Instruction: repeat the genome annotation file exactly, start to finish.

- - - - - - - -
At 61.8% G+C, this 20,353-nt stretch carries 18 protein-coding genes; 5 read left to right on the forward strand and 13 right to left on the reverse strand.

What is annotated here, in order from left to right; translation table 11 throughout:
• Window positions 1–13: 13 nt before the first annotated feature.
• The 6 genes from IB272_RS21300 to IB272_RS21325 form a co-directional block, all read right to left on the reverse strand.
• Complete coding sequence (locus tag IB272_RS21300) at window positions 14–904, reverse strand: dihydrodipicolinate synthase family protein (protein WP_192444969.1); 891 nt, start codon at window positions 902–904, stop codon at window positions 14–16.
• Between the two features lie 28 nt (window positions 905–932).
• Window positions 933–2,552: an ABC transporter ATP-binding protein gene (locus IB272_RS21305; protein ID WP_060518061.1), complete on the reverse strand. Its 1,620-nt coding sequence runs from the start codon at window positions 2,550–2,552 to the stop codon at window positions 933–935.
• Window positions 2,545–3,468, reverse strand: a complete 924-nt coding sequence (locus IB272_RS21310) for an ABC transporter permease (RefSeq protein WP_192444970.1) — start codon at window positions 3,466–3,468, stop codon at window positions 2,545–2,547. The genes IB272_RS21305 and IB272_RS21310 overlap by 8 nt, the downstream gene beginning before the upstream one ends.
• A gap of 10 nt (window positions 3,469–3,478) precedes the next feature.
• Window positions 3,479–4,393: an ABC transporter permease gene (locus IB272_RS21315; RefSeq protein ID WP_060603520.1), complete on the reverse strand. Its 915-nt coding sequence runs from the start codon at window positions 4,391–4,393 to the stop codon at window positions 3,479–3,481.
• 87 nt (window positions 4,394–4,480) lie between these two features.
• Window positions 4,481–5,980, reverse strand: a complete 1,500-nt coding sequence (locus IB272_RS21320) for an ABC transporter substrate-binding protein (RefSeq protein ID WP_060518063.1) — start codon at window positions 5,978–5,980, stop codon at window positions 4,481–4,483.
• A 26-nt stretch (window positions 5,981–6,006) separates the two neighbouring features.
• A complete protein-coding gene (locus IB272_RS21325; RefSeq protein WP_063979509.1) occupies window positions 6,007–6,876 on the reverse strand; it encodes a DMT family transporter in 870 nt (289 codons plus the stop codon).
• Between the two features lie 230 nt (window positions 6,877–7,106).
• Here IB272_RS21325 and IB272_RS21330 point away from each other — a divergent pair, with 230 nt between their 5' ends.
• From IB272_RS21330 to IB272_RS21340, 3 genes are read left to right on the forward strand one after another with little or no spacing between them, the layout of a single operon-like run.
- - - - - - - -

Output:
At 61.8% G+C, this 20,353-nt stretch carries 18 protein-coding genes; 5 read left to right on the forward strand and 13 right to left on the reverse strand.

What is annotated here, in order from left to right; translation table 11 throughout:
• Window positions 1–13: 13 nt before the first annotated feature.
• The 6 genes from IB272_RS21300 to IB272_RS21325 form a co-directional block, all read right to left on the reverse strand.
• Complete coding sequence (locus tag IB272_RS21300) at window positions 14–904, reverse strand: dihydrodipicolinate synthase family protein (protein WP_192444969.1); 891 nt, start codon at window positions 902–904, stop codon at window positions 14–16.
• Between the two features lie 28 nt (window positions 905–932).
• Window positions 933–2,552: an ABC transporter ATP-binding protein gene (locus IB272_RS21305; protein ID WP_060518061.1), complete on the reverse strand. Its 1,620-nt coding sequence runs from the start codon at window positions 2,550–2,552 to the stop codon at window positions 933–935.
• Window positions 2,545–3,468, reverse strand: a complete 924-nt coding sequence (locus IB272_RS21310) for an ABC transporter permease (RefSeq protein WP_192444970.1) — start codon at window positions 3,466–3,468, stop codon at window positions 2,545–2,547. The genes IB272_RS21305 and IB272_RS21310 overlap by 8 nt, the downstream gene beginning before the upstream one ends.
• A gap of 10 nt (window positions 3,469–3,478) precedes the next feature.
• Window positions 3,479–4,393: an ABC transporter permease gene (locus IB272_RS21315; RefSeq protein ID WP_060603520.1), complete on the reverse strand. Its 915-nt coding sequence runs from the start codon at window positions 4,391–4,393 to the stop codon at window positions 3,479–3,481.
• 87 nt (window positions 4,394–4,480) lie between these two features.
• Window positions 4,481–5,980, reverse strand: a complete 1,500-nt coding sequence (locus IB272_RS21320) for an ABC transporter substrate-binding protein (RefSeq protein ID WP_060518063.1) — start codon at window positions 5,978–5,980, stop codon at window positions 4,481–4,483.
• A 26-nt stretch (window positions 5,981–6,006) separates the two neighbouring features.
• A complete protein-coding gene (locus IB272_RS21325; RefSeq protein WP_063979509.1) occupies window positions 6,007–6,876 on the reverse strand; it encodes a DMT family transporter in 870 nt (289 codons plus the stop codon).
• Between the two features lie 230 nt (window positions 6,877–7,106).
• Here IB272_RS21325 and IB272_RS21330 point away from each other — a divergent pair, with 230 nt between their 5' ends.
• From IB272_RS21330 to IB272_RS21340, 3 genes are read left to right on the forward strand one after another with little or no spacing between them, the layout of a single operon-like run.